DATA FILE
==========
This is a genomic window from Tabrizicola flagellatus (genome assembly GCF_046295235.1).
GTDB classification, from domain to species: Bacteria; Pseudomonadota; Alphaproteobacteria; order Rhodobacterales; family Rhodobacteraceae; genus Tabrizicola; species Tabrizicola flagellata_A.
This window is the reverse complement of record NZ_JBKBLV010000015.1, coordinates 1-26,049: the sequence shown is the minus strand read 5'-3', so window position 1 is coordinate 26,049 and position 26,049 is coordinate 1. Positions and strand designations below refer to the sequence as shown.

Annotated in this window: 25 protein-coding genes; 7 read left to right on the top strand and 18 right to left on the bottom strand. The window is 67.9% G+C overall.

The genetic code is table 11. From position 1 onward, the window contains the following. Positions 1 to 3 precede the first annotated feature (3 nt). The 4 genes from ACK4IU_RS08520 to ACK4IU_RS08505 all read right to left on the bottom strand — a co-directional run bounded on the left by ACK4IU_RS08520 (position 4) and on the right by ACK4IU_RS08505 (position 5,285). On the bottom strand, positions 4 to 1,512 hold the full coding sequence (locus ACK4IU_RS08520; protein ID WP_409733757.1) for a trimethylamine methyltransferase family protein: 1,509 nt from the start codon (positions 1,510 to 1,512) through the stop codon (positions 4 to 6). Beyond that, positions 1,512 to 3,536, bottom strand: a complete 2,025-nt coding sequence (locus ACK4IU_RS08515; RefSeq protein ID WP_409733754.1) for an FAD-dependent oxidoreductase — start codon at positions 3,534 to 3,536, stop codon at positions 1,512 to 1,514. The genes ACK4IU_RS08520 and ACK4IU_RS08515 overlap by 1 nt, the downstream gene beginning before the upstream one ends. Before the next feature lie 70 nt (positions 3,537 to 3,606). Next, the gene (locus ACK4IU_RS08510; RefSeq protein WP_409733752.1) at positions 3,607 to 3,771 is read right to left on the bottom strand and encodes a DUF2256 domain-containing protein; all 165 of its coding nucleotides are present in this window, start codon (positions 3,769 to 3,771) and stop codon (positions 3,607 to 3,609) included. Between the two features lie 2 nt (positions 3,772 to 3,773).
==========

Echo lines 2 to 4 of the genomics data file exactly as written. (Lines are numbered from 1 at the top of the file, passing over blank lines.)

GTDB classification, from domain to species: Bacteria; Pseudomonadota; Alphaproteobacteria; order Rhodobacterales; family Rhodobacteraceae; genus Tabrizicola; species Tabrizicola flagellata_A.
This window is the reverse complement of record NZ_JBKBLV010000015.1, coordinates 1-26,049: the sequence shown is the minus strand read 5'-3', so window position 1 is coordinate 26,049 and position 26,049 is coordinate 1. Positions and strand designations below refer to the sequence as shown.

Annotated in this window: 25 protein-coding genes; 7 read left to right on the top strand and 18 right to left on the bottom strand. The window is 67.9% G+C overall.